Next episode: Short Straw, Long Straw and Dumpster


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 Post subject: Re: Kruger, Northern Parts in May 2012
Unread postPosted: Thu Dec 20, 2012 2:09 pm 
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Northern Kruger continues

The Shipandani overnight hide was our next stopover. Check-in is at Mopani where bedding is collected. The drive to Mopani was on the gravel road past the Kanniedood dam close to the Mozambique border. We saw little on the road but enjoyed a few hours at the Nyawutsi Hide entertained by elephant and a giant kingfisher catching a fish. A juvenile elephant (we named Short Straw) had lost half its trunk. It seemed to cope well enough drinking. Short Straw as opposed to Long Straw. The pictures below explain. Also Dumpster showing us scant respect.

Short Straw: Does a croc have the other bit?
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Long Straw: Digestive inadequacy?
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Dumpster: No manners at all
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Lunch time
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The night at the Shipandani Hide was not worth the cost. Being a new moon night, there was no ambient light once the sun had set. Hippos could be heard grunting, but it was all a bit pointless. Choose full moon nights for a sleepover hide.

Shipandani Croc
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Wot? Me worry?
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Sable Dam Sleepover Hide followed Shipandani. Two sleepover hides in succession was perhaps not the wisest choice but it was all that was available when we booked and the idea of sleepover hides appealed. Bedding is collected at Phalaborwa gate. We had an uneventful drive with no significant sightings from Mopani to Phalaborwa and then Sable Dam. Sable Dam yielded a great deal of elephant action in the dam, some of it almost pornographic. No matter, elephants will do what elephants must do. A huge herd cavorted in the water on the far side of the dam, necessitating binoculars and high camera zoom.

Dam fine fun
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Sir Lancelot
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Sable Sunset
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Both sleepover hides can accommodate large groups. It was quite eerie for 2 people alone in the hides. An interesting concept but not something we will do again.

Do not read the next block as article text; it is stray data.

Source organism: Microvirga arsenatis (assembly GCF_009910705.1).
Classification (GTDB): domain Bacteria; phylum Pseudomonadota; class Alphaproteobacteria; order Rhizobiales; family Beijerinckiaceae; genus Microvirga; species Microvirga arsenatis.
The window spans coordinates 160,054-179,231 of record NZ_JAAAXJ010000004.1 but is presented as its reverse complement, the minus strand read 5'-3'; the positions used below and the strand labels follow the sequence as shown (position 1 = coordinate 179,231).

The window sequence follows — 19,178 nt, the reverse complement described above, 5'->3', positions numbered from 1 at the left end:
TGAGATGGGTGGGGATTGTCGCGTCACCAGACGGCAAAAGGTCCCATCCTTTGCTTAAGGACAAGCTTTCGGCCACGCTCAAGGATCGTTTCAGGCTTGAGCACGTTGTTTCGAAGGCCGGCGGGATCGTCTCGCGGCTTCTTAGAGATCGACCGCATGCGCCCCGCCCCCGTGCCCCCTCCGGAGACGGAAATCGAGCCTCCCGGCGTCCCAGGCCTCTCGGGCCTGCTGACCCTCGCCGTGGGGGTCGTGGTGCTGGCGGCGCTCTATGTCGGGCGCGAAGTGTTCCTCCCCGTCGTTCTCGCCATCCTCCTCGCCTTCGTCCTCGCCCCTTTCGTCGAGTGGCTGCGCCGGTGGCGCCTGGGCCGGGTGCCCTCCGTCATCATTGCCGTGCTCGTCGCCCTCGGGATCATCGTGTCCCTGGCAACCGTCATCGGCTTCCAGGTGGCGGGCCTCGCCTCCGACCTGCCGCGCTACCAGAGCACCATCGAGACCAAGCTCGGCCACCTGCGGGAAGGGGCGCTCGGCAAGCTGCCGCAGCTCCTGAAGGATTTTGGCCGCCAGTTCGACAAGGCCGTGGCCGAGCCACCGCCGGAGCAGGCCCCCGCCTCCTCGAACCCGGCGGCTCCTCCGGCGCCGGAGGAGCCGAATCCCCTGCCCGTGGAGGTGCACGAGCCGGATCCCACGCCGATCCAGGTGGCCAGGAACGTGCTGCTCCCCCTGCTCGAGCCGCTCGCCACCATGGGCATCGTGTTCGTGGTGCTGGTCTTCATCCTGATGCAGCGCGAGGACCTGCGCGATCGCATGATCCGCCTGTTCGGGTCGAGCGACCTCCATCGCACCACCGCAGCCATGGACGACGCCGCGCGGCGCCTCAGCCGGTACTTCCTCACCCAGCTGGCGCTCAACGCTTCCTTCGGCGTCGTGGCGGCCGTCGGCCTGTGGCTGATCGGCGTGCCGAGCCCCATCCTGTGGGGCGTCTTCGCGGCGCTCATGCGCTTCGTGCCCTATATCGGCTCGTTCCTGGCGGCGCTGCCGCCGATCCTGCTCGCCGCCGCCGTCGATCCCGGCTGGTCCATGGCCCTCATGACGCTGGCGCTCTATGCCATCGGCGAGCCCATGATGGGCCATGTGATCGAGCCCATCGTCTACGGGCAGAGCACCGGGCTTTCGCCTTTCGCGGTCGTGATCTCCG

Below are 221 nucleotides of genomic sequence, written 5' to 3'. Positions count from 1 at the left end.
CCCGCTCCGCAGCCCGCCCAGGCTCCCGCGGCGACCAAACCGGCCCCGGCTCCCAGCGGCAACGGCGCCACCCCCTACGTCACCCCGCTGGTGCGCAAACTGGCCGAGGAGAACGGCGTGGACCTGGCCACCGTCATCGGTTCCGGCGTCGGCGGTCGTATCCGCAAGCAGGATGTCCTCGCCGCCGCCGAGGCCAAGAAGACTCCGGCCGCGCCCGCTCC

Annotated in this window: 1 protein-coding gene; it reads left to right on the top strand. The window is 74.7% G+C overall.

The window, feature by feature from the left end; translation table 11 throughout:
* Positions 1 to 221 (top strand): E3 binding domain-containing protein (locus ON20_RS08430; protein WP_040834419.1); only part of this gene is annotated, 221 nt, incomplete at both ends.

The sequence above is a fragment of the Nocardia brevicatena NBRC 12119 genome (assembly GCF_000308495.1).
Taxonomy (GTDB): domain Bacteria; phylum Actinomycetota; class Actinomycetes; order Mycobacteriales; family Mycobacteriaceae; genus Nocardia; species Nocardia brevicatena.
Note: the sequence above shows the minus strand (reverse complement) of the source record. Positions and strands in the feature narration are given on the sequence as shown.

After handing back the bedding at Phalaborwa, we took the direct route to Letaba, stopping at the Masorini Archaeological Site for a short guided tour. It is fascinating to see how iron was smelted and hear about the folk lore around the process. For example, no women are allowed near the process of smelting, especially not pregnant woman as it is believed to bring bad luck, causing a poor quality smelt. Nothing of significance was seen on the way to Letaba or on the road back to Mopani to book in for our final 2 nights at Tsendzi. On the way we stopped over at the Matamberi bird hide overlooking the Letabariver for lunch. A sadly neglected hide, dirty with rubbish bins overflowing and the path to the hide overgrown.

The last two nights were at Tsendze. What a terrific camp. Each site well shaded, clearly demarcated, widely spaced and allocated. Not having electricity detracts nothing from the camp. The camp supervisor (Robert?) introduces himself to each arrival, explains the facilities and answers any questions.

Our final game drive took us past Mopani heading north, looping east on the S144 and S143.At the Thihongonyeni water hole we spent a quiet two hours watching a herd of elephant arrive, drink, socialise and move on. The herd included a tuskless female and a very old bull supported by younger askari’s.

Water Mustache
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He ain't heavy
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The road back to camp brought a good sighting of a tawny eagle and old bull with one monstrous tusk, the other seemed to have broken off.

Not a partridge in pear tree
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Should make quite a decent toothpick
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And finally, some cats, the only cats of the entire Kruger besides the mangy lion near Crooks. A pair of cheetah, either needing directions or offering directions, we were not quite sure. Nevertheless a good end to our last full day in the park. We returned to Tzendze, again delighted with its spaciousness and isolation.

Going UP
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Ah, so this is where we are...
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Going down
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Goodbye, come again soon
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The next morning we set off for the long journey back to Johannesburg, with wonderful memories and many photographs from what we fondly refer to as our MMK holiday – Marakele, Mapungubwe and Kruger.